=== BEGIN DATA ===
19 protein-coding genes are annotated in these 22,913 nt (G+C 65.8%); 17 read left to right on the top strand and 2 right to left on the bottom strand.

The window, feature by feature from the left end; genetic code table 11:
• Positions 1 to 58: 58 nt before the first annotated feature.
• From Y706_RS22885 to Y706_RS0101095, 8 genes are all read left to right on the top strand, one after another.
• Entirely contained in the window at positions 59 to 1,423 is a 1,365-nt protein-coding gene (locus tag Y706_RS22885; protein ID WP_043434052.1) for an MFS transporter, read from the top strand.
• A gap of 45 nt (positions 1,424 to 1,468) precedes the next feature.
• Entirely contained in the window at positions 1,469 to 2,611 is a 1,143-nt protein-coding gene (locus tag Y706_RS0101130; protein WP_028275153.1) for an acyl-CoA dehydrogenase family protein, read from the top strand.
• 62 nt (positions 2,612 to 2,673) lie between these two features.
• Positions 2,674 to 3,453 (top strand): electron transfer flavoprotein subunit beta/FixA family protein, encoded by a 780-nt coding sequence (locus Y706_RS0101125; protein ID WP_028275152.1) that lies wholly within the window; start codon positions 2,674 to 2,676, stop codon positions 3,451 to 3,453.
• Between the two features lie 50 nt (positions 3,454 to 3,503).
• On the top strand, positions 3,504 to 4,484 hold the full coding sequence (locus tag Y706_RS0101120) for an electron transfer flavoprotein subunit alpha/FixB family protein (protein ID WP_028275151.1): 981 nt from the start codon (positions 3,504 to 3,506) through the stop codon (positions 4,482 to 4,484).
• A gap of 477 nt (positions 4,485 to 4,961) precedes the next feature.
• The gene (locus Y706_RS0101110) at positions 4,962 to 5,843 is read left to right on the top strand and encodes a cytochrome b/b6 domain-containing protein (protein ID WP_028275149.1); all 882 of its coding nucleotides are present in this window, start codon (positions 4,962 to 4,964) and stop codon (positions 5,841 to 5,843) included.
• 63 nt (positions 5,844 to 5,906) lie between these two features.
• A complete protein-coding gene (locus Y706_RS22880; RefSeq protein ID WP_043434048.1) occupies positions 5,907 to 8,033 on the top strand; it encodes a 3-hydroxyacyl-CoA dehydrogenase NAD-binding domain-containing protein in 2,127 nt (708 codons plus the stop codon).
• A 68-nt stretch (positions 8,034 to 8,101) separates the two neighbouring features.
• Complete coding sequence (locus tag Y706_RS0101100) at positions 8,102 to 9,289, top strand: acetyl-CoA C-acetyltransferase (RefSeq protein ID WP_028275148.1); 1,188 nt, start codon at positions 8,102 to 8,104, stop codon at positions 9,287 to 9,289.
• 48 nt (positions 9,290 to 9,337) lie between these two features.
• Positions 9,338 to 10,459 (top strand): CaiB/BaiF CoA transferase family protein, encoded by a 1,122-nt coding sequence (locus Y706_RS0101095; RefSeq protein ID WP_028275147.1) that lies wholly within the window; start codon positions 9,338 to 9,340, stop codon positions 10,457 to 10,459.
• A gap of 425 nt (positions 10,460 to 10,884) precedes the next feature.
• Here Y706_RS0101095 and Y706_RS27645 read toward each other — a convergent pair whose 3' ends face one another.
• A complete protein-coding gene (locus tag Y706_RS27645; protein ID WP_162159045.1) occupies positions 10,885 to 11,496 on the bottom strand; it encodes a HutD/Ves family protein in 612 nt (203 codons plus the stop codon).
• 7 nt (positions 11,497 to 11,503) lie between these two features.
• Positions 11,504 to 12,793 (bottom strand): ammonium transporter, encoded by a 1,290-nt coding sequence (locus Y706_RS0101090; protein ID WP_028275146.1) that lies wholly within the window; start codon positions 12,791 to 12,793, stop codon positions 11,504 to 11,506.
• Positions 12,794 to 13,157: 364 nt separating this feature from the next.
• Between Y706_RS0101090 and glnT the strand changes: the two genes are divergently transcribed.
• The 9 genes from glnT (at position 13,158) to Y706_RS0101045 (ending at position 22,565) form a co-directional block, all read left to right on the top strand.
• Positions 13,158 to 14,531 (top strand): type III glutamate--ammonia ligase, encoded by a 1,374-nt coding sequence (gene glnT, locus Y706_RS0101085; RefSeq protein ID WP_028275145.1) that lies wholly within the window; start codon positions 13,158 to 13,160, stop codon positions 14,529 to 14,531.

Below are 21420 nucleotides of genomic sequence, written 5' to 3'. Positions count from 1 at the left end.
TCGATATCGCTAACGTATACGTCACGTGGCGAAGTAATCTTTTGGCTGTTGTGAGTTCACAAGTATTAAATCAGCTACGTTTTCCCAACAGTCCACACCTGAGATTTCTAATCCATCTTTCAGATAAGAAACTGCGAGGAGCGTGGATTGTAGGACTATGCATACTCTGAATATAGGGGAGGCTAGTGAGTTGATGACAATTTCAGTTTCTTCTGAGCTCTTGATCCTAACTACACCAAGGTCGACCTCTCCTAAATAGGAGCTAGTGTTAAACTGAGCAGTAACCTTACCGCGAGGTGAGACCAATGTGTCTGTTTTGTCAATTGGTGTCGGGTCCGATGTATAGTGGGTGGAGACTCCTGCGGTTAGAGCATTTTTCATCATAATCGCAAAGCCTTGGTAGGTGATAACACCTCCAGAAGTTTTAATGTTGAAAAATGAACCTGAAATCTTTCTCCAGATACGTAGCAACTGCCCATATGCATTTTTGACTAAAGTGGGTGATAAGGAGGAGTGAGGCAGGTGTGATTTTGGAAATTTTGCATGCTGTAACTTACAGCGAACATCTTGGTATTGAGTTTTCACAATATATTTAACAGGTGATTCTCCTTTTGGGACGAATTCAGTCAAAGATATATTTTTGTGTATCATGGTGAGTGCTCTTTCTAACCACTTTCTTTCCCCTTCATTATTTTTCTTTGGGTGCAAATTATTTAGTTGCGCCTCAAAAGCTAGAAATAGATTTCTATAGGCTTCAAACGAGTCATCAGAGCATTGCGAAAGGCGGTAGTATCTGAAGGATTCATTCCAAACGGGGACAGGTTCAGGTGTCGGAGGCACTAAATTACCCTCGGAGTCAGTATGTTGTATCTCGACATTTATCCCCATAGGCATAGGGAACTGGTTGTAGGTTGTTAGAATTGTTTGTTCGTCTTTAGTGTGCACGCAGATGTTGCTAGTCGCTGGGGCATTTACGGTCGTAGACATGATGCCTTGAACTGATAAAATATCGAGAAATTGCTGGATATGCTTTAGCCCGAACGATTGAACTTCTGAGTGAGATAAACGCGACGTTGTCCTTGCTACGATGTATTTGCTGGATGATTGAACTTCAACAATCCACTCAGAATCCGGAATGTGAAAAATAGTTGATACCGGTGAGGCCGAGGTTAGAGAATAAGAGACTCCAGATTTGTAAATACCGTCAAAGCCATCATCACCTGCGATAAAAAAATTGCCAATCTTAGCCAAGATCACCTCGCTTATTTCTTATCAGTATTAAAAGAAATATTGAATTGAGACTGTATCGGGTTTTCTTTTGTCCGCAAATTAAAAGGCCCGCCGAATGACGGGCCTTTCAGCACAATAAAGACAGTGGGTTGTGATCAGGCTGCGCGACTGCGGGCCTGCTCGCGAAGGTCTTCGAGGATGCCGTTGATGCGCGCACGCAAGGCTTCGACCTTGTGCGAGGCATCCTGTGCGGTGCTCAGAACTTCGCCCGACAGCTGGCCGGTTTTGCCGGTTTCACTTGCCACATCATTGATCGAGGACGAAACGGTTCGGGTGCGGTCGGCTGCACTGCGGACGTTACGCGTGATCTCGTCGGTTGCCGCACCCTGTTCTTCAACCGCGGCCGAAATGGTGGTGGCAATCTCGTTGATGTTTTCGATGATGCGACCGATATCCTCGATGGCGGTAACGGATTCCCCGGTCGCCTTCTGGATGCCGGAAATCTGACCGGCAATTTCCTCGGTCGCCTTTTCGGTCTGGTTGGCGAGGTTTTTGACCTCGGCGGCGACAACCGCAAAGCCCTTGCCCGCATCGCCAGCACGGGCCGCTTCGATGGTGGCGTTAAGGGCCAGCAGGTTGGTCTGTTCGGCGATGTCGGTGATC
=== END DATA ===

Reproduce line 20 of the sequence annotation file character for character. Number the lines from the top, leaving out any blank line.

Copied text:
• A gap of 425 nt (positions 10,460 to 10,884) precedes the next feature.